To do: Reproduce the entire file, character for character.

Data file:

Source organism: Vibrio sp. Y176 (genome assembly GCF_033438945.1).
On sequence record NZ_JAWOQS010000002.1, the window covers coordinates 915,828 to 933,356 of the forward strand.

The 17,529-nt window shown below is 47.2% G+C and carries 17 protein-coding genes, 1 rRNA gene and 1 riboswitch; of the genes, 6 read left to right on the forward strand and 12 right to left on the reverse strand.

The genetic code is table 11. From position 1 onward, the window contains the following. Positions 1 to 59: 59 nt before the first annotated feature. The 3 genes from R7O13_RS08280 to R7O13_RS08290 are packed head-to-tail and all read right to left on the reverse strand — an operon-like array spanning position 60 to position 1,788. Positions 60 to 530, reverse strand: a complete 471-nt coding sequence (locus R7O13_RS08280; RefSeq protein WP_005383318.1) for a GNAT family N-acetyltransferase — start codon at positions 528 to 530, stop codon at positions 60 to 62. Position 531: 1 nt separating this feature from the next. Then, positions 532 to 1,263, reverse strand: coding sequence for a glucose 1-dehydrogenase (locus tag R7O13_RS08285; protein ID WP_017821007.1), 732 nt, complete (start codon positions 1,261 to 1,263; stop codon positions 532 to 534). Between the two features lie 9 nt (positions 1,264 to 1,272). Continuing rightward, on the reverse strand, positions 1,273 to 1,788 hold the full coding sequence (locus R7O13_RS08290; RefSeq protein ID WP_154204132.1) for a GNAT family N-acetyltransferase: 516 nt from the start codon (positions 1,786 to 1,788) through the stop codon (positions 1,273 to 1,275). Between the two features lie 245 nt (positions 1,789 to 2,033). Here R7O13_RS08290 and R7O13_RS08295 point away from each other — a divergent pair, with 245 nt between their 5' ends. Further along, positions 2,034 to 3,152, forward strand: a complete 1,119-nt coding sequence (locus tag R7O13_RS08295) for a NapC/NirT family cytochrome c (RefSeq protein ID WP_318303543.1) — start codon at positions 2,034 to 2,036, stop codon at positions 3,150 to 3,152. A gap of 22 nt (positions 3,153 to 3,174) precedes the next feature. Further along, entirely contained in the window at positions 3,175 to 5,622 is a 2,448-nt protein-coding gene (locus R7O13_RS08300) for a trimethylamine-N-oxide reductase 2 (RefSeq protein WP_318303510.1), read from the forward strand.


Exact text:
Source organism: Vibrio sp. Y176 (genome assembly GCF_033438945.1).
On sequence record NZ_JAWOQS010000002.1, the window covers coordinates 915,828 to 933,356 of the forward strand.

The 17,529-nt window shown below is 47.2% G+C and carries 17 protein-coding genes, 1 rRNA gene and 1 riboswitch; of the genes, 6 read left to right on the forward strand and 12 right to left on the reverse strand.

The genetic code is table 11. From position 1 onward, the window contains the following. Positions 1 to 59: 59 nt before the first annotated feature. The 3 genes from R7O13_RS08280 to R7O13_RS08290 are packed head-to-tail and all read right to left on the reverse strand — an operon-like array spanning position 60 to position 1,788. Positions 60 to 530, reverse strand: a complete 471-nt coding sequence (locus R7O13_RS08280; RefSeq protein WP_005383318.1) for a GNAT family N-acetyltransferase — start codon at positions 528 to 530, stop codon at positions 60 to 62. Position 531: 1 nt separating this feature from the next. Then, positions 532 to 1,263, reverse strand: coding sequence for a glucose 1-dehydrogenase (locus tag R7O13_RS08285; protein ID WP_017821007.1), 732 nt, complete (start codon positions 1,261 to 1,263; stop codon positions 532 to 534). Between the two features lie 9 nt (positions 1,264 to 1,272). Continuing rightward, on the reverse strand, positions 1,273 to 1,788 hold the full coding sequence (locus R7O13_RS08290; RefSeq protein ID WP_154204132.1) for a GNAT family N-acetyltransferase: 516 nt from the start codon (positions 1,786 to 1,788) through the stop codon (positions 1,273 to 1,275). Between the two features lie 245 nt (positions 1,789 to 2,033). Here R7O13_RS08290 and R7O13_RS08295 point away from each other — a divergent pair, with 245 nt between their 5' ends. Further along, positions 2,034 to 3,152, forward strand: a complete 1,119-nt coding sequence (locus tag R7O13_RS08295) for a NapC/NirT family cytochrome c (RefSeq protein ID WP_318303543.1) — start codon at positions 2,034 to 2,036, stop codon at positions 3,150 to 3,152. A gap of 22 nt (positions 3,153 to 3,174) precedes the next feature. Further along, entirely contained in the window at positions 3,175 to 5,622 is a 2,448-nt protein-coding gene (locus R7O13_RS08300) for a trimethylamine-N-oxide reductase 2 (RefSeq protein WP_318303510.1), read from the forward strand.